Artist: The Late Greats
Title: Life Without Balloons
Bitrate: 208kbit av.
Size: 43.89 mb
Rip Date: 2008-08-16
Str Date: 2008-09-29
1. Futures Gold 3:04
2. The City Swallowed You Whole 2:57
3. He's Not It 2:59
4. Kitty 2:12
5. Destroy My Brain 2:51
6. Gareth 2:39
7. Quick Fix 2:11
8. Stereo 2:51
9. Let It Happen 2:34
10. Surrender 3:37
In The Late Greats’ own words, this album was influenced by:
“the surroundings of a seaside town, dead friends, hating the
city and what it does to your girlfriend, hopeful musings
about a better life with better people, and of course, love.”
Sandwiched between Brighton & Hastings, the seaside town of
Eastbourne is the unlikely outpost and home to future alt-rock
heroes, The Late Greats. In equal parts intelligent, intense,
chaotic and fragile, the four piece have quietly bided their
time over the last 12 months, writing their debut album (in
between epic bouts of table tennis) thus honing the sound of
The Late Greats.
Life Without Balloons is a record indebted to the band’s love
of lo-fi US indie/alt-rock (Sonic Youth, Pixies, Pavement) but
stamped with a truly provincial, English delivery glittering
with melodic gold.
Kicking off with ltd edition single Futures Gold (which sold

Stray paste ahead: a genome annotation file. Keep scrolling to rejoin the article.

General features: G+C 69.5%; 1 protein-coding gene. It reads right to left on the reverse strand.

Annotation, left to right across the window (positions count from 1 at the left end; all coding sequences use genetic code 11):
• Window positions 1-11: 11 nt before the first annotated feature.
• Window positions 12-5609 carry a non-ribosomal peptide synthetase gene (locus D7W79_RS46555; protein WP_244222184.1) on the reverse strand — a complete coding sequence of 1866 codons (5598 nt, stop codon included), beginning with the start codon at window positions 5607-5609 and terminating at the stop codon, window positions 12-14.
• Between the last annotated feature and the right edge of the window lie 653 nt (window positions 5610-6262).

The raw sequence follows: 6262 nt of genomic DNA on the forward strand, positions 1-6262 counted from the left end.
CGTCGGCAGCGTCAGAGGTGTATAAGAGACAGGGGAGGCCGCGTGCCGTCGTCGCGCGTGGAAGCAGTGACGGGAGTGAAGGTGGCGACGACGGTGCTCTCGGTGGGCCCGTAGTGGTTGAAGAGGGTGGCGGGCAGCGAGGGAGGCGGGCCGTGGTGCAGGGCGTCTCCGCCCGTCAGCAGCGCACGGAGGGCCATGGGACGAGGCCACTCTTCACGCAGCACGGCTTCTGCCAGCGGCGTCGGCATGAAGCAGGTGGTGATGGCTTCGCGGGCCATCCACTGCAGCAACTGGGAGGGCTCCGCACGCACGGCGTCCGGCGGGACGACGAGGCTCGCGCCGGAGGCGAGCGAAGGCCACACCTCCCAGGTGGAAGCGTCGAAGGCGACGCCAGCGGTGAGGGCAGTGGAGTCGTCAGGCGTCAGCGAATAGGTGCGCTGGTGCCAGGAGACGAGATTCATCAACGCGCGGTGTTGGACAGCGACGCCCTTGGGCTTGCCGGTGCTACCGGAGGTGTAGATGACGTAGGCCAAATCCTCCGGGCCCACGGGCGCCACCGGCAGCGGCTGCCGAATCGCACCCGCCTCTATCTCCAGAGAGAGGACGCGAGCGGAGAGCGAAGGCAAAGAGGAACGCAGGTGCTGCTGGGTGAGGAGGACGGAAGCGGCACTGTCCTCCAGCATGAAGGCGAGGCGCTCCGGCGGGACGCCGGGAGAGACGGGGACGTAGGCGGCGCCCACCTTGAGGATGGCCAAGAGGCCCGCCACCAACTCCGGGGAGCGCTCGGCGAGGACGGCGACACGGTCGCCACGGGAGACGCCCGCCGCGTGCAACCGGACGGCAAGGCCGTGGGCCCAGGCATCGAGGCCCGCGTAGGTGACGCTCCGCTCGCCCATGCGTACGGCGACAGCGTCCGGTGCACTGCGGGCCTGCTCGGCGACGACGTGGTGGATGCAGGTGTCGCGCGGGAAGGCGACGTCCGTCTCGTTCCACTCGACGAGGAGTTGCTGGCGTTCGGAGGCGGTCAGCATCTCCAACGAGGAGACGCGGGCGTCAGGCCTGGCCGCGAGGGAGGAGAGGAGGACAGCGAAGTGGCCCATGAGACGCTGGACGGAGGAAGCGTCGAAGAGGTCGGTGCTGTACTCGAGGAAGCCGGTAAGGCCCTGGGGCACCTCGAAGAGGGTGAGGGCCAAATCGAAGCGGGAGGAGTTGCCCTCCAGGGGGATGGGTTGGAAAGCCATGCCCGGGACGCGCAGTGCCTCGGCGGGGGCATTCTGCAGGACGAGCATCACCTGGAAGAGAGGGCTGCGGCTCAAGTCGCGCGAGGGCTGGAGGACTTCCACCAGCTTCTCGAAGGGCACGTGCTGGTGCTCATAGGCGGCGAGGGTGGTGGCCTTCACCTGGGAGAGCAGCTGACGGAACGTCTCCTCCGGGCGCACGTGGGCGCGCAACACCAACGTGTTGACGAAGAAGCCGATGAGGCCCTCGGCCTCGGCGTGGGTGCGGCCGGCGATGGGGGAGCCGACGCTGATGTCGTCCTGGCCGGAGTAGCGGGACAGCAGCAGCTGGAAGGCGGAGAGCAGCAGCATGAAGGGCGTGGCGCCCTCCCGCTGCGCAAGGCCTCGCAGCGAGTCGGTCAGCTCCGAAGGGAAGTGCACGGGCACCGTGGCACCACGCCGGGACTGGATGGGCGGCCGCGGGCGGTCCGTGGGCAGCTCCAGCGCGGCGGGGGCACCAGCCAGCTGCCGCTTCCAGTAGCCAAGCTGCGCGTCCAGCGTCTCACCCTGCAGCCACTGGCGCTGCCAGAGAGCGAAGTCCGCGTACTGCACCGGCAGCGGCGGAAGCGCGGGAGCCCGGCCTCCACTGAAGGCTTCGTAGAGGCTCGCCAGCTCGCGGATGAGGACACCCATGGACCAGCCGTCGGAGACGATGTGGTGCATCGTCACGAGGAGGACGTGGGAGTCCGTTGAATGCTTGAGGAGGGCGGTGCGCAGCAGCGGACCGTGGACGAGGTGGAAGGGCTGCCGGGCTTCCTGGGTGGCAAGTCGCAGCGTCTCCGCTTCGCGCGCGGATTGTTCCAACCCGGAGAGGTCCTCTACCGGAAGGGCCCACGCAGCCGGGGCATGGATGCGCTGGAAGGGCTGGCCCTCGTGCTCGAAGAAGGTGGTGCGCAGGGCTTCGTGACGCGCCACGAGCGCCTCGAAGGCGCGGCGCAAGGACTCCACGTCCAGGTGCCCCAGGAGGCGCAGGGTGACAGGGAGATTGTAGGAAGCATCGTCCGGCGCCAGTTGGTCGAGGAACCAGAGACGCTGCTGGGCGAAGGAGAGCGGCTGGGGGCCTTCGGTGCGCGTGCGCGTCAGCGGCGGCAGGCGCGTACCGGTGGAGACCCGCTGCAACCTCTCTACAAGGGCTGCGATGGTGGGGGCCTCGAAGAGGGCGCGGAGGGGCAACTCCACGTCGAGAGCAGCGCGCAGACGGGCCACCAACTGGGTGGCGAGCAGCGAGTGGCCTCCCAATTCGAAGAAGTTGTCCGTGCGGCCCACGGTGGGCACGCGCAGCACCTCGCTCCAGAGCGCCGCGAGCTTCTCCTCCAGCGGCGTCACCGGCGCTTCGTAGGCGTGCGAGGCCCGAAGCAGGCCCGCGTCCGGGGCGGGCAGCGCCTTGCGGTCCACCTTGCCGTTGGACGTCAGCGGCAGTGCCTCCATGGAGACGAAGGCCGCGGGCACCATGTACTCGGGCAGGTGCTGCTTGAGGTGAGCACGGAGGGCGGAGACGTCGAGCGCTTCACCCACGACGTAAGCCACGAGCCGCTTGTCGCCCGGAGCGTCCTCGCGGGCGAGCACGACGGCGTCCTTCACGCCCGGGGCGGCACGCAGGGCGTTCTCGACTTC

out in two days), the album opens with the immortal line and
statement of intent, “HEY! I’m pleased to meet you / and all
your stupid faces”. What follows, is nine songs of near
pop-perfection: showcasing The Late Greats’ unflinching mix of
instant, poppy melodies with uncompromising spikiness and
obtuse, heavy heart lyrics.
The band’s duel lead vocalists Max Arnold and Ryan Griffiths
have the uncanny knack of making the most melancholic of
melodies sound uplifting and life affirming. To this affect,
The City Swallowed You Whole intersperses a chest rattling
moog bass line with sweetly resigned vocals, whilst
Surrender’s bittersweet, relationship-in-meltdown lyrics -“I’m
about to surrender / take that ribbon off my finger” – belie
the overwhelmingly positive sing-a-long chorus.
The soaring guitars and heavenly ”ooh-ooh” backing vocals of
Quick Fix are perhaps the album’s centre piece. The whole
climatic chorus is so maudlin and urgent you can almost feel
the sea rain lashing down on Eastbourne at closing time on a
cold, drunk Friday night.
Touring and gigging over the last year with the likes of Late
of the Pier, Blood Red Shoes and Hot Club de Paris has
developed the Late Greats into an incredibly tight and
thrilling live band.